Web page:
Kasab’s verdict: Lessons for Pakistan
The sentence that will be awarded to him is pre-determined; perhaps the harshest and most well-deserved punishment as allowed by the Indian constitution and laws of the jurisdiction.
A few years ago, Kasab and his accomplices terrorised the glitzy city of Mumbai for days and took the entire world by surprise. The shooting rampage and mayhem created by these despicable characters reversed the course of the ongoing pleasant dialogue between the two arch rivals. Unfortunately, the condemnation from Pakistan was slow and muted.
We used the usual “disowning strategy” and demanded proof of Kasab’s Pakistani nationality from the Indian government. The British media’s investigative reporting nailed the accused as being a Pakistani and the local media followed that trail. Needless to say, it was quite a wasted diplomatic effort and above all caused us global embarrassment. After this, there was the emergence of the usual conspiracy theorists, who vehemently called it an “inside job”, much like the 9/11 tragedy. Their argument was that the Mumbai attacks were perpetrated by India to malign Pakistan.
The evidence which the world saw on TV negated all conspiracy theories. That group will never be satisfied, no matter how irrefutable and undeniable the evidence is. It is their false pride and ego which prevent them from accepting harsh realities.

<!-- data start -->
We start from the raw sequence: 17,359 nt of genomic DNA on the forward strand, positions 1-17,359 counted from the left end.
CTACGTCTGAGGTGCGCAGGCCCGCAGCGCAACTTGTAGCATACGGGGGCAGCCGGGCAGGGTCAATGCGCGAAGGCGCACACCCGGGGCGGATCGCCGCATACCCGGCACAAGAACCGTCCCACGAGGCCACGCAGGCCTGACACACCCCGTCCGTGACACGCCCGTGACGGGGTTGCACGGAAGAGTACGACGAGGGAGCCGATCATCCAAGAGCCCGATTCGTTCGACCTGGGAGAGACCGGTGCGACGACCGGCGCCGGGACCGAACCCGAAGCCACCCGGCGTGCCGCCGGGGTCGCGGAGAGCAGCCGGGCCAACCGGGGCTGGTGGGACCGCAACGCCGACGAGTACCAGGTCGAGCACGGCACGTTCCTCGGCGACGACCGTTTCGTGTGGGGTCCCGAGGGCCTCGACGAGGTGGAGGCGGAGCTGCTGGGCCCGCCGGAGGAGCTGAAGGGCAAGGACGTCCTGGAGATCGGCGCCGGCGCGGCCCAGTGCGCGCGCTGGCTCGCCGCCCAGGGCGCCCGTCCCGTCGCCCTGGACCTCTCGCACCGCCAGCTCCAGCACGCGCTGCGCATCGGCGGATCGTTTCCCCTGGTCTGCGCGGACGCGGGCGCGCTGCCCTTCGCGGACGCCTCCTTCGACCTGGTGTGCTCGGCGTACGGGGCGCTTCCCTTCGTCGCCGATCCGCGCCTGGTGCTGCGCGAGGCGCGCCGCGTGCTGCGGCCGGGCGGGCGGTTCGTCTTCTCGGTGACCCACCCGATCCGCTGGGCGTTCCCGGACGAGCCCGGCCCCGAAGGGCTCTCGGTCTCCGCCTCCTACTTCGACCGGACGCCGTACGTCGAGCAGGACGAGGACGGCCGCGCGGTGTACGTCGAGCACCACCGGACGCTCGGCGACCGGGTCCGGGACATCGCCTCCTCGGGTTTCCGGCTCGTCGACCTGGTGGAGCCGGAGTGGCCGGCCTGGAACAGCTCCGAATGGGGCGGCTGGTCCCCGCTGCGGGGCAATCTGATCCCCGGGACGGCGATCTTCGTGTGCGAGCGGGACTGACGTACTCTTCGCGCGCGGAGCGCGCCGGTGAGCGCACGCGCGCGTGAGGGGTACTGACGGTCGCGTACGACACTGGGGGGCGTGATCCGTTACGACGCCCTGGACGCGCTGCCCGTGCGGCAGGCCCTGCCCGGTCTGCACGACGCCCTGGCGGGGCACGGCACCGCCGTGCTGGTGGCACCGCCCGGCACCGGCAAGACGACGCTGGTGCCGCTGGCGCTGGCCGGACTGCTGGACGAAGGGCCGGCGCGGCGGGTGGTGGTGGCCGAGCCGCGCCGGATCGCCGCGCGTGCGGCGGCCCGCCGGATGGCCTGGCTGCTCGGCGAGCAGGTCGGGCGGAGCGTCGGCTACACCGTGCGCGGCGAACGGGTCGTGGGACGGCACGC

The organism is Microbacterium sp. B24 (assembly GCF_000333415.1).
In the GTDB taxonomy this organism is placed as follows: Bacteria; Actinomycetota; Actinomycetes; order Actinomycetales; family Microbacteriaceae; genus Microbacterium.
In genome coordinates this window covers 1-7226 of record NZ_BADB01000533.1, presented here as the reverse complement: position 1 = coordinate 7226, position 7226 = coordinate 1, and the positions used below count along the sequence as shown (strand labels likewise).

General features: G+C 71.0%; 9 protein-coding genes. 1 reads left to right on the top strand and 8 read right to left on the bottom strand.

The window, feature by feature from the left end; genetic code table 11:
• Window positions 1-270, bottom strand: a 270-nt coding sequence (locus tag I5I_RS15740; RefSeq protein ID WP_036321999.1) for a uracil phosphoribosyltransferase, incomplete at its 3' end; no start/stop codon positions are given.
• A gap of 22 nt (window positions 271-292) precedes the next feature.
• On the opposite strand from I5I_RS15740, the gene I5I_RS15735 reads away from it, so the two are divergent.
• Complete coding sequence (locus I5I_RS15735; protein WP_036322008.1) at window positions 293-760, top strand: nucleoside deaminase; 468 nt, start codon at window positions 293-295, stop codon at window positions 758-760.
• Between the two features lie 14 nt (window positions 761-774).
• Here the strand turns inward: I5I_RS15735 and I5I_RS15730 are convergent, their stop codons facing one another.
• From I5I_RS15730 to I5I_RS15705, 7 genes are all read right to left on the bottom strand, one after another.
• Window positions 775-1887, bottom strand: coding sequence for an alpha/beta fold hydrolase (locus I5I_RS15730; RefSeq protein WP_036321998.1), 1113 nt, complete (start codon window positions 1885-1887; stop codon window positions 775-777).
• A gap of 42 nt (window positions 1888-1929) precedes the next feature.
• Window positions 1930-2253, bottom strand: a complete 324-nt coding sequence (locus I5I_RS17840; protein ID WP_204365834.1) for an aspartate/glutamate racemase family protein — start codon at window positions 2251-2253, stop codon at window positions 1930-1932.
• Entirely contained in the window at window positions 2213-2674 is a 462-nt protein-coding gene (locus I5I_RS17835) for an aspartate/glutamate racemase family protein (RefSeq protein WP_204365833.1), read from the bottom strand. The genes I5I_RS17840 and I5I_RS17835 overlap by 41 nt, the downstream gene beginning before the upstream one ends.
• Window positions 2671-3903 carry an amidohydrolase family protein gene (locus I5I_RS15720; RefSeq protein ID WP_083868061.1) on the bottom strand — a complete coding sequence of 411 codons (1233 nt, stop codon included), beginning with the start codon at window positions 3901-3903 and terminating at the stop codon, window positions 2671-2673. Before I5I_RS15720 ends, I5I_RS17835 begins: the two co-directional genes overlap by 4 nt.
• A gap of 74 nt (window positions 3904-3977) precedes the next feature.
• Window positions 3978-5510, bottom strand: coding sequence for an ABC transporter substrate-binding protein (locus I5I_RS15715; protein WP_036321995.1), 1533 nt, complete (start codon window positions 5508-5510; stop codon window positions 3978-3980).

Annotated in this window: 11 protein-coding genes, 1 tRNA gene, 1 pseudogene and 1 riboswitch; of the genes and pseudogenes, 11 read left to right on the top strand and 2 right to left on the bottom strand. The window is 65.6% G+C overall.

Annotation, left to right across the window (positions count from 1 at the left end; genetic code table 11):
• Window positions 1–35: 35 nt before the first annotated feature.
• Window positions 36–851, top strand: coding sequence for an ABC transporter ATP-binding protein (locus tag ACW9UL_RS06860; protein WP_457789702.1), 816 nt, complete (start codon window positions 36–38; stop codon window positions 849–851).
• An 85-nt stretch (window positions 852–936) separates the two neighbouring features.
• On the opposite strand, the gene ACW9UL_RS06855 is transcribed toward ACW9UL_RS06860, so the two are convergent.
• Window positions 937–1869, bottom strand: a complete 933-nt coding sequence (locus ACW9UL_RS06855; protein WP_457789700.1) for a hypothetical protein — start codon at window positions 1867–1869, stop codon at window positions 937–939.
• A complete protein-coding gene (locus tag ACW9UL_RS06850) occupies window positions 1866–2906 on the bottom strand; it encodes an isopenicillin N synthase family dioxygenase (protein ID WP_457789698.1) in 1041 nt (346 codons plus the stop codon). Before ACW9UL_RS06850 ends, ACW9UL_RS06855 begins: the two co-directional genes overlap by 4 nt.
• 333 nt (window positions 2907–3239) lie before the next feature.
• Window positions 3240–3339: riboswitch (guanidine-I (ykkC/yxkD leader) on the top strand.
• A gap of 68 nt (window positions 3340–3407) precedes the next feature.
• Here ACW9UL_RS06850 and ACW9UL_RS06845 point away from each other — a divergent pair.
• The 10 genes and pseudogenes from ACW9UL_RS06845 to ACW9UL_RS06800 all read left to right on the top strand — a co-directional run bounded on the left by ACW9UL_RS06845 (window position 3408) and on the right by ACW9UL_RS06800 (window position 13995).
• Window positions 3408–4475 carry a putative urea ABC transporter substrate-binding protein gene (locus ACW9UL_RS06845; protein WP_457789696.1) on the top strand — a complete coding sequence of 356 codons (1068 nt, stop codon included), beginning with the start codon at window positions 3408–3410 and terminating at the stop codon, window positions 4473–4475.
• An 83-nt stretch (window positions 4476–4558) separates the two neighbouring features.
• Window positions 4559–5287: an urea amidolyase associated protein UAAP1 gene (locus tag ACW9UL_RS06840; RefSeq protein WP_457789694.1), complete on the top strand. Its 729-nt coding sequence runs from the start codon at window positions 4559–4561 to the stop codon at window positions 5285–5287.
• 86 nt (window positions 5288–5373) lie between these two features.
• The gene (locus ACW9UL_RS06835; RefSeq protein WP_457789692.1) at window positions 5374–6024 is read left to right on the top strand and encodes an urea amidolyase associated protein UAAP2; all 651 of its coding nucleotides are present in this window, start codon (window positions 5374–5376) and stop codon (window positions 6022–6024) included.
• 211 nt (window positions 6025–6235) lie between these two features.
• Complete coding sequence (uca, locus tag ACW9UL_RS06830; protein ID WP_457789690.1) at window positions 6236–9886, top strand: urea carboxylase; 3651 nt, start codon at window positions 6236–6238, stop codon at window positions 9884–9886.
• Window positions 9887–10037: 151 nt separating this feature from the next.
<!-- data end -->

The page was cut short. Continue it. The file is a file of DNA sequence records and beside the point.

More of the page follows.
While there are mind boggling questions about the precision of these ruthless killers, the bigger question which supersedes everything is this: what has been done to avoid such a heinous episode from taking place again?
Pakistan’s operations against such nefarious characters have slowed down and the likes of Kasab are wreaking havoc in the country with impunity. Relations with India are sour and every move made by Pakistan to bring the two parties back to the table meets with tepid responses.
In the wake of the upcoming and expected verdict, there will be some senseless characters within Pakistan who will glorify the accused. To them, all one can say is to have some shame and to avoid mocking the basic tenets of our faith.
To the Indians, I would like to clarify that the general Pakistani populace is not represented by Kasabs and Qadris. Just cross the border and see for yourself.
The views expressed by the writer and the reader comments do not necessarily reflect the views and policies of The Express Tribune.